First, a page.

Rättvik Church

The Dalecarlia are well-known throughout Sweden for their stubbornness and determination, and while the church boat races are a good example of these traits, perhaps the best testament is an impressive stone monument which Rättvik proudly displays on the church grounds. The monument was presented to the Dalecarlia by a Swedish king for the role they played in a decisive battle fought in 1521 against a Danish army. The Danes thought they had the Swedes beat because they were weak and starving, but the Dalecarlia, living off the bark of trees, wouldn’t give up. They launched a surprise attack and won against great odds. According to a historical account summarized on our family tree, the Dalecarlia were led by one of our ancestors, Peder Svensson.

So much for the sights of Rättvik. Let me turn to the sights and experiences more relevant to our family history.. On our second day in Dalarna, Ellen invited a number of our Swedish relatives to her house for a visit, including Elof Hagan and his son, Hans-Olof. Elof was a nephew of Blixt and is a storehouse of history about the Olson family. In fact, it was Elof who put together the original version of the family tree, much of it gathered from the Rättvik Church records. He was in his 80s, but his memory was still good. We were given a tour of the old Olson farmsteads while Elof recalled his memories. The oldest farm was called Pellasgarden (farm of Pellas), named after Blixt’s father, Pellas Olaf Hanson. This was the farm where Pellas grew up and still has most of the original log buildings which are still in excellent shape. Of special interest was an apple tree that Pellas had planted about 150 years ago and still bears fruit. Elof told us about a dark period in Pellas’s life. As a young man, he married an only child, Anna Larsdatter, from a fairly large farm near Martenburg, about 5 miles from Bäck. When Anna’s parents died, Pellas and Anna inherited the farm. Unfortunately, the farm was near a tavern, and it turned out that Pellas had a weakness for spirits. He became an alcoholic, and over the years he mortgaged and finally lost the farm supporting his habit. But eventually, Pellas reformed, and some of his children bought him a new farm, in Bäck right across the road from Pellasgarden. The new farm was named Blixtgarden and it was here that Blixt grew up. The original house, with a second story added more recently, still stands and is owned and used as a summer house by Elof. Near the road that runs by the farm is the brook that Bäck is named after. After seeing the beauty of this area, one can easily wonder why Blixt and Kristina left it for a distant, unknown land. There were a number of reasons- bad economic times, religious oppression, large families - but one sort of unique to Dalarna might be attributed, ironically, to the legendary sense of fairness and honesty characteristic of the Dalarna farmers . It was their custom to divide the land precisely equally among the children in their wills. Over the generations that preceded Blixt and Kristina’s time, so many divisions had been made that there was not enough land for a family to make a living on. Blixt left for Stockholm to work as a carpenter, but work was scarce and wages were low, so he looked beyond for better opportunities in America.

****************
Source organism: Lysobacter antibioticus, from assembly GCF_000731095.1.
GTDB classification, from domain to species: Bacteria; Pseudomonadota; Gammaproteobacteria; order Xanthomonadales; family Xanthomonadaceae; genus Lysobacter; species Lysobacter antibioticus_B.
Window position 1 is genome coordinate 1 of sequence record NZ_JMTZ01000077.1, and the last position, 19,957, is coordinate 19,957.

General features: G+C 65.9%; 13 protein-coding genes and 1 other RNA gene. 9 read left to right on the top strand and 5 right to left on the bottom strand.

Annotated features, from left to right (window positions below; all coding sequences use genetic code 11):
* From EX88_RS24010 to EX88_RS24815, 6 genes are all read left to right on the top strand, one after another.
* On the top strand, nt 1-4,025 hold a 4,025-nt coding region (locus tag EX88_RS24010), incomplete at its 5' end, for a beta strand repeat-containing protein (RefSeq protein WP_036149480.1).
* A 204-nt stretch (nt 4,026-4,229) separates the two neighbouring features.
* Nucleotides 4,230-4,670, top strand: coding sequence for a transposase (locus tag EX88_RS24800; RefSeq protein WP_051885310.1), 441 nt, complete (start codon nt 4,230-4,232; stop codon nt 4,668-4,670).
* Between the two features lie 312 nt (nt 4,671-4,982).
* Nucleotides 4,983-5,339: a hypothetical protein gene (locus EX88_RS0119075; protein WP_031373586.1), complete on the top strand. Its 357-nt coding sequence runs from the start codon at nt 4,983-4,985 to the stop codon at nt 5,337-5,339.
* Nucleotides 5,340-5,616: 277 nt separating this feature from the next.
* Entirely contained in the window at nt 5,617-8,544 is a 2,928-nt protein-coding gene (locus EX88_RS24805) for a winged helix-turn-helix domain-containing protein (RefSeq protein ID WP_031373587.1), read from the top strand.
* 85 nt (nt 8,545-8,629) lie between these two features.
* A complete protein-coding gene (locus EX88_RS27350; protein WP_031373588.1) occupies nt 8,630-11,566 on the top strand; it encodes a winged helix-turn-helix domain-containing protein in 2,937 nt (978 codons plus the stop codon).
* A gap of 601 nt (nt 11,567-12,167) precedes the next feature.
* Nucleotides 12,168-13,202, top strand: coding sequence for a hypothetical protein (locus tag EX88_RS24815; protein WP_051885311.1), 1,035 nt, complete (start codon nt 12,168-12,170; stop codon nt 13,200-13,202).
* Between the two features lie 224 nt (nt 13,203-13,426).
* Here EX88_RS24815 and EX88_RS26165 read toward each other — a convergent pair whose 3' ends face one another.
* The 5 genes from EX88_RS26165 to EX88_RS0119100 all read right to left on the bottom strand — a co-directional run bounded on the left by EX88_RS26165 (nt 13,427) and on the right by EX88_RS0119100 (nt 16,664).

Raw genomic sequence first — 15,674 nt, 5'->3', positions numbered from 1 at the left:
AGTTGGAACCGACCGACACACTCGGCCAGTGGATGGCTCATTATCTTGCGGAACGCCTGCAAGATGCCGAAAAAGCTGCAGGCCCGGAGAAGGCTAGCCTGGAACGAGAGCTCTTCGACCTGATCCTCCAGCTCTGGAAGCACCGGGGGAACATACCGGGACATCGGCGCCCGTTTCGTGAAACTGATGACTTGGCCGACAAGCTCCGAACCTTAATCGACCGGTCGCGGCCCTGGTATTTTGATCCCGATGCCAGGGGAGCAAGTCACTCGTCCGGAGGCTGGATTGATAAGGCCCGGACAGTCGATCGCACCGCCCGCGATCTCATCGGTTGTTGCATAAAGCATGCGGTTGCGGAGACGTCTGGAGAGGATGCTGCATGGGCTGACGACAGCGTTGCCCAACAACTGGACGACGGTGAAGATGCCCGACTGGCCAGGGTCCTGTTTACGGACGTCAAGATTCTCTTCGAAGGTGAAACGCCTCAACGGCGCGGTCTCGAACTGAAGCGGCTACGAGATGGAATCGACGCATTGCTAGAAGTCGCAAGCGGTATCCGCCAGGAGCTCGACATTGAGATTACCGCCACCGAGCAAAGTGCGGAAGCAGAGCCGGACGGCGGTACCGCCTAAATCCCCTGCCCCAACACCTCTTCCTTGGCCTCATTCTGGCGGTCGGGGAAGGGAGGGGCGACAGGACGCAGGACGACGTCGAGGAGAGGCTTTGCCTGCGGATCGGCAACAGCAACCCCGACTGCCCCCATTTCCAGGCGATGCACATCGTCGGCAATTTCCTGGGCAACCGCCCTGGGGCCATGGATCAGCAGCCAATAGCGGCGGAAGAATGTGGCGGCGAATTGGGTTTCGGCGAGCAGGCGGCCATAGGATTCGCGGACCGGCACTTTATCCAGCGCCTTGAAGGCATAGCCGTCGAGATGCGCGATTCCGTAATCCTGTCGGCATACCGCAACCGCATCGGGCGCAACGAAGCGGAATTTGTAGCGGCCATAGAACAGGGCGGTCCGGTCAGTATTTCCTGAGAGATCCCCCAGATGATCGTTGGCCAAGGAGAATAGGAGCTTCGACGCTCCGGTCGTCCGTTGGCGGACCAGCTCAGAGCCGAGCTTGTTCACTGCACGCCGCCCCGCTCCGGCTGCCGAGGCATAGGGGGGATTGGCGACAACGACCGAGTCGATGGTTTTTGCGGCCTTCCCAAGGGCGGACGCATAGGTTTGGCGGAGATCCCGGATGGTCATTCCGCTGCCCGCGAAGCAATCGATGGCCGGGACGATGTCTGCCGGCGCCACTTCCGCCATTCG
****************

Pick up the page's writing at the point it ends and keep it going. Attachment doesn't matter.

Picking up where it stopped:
We, too, left Dalarna for Stockholm, regretting that we could not stay longer, but promising ourselves to return one day. We had one more enjoyable and interesting experience on the way back to Copenhagen. We stayed in Stockholm overnight, and that evening a business associate took us out to dinner in a rather unusual restaurant which was built in an old cellar that was used by a merchant to store potatoes in the 1500s. It turned out that the merchant was from Dalarna, and he was the man who first introduced the potato to Sweden (not to eat, but to make potato brandy, better known as aquavit, the "water of life" in Swedish). No, he wasn’t a relative!

Author: Don C. Olson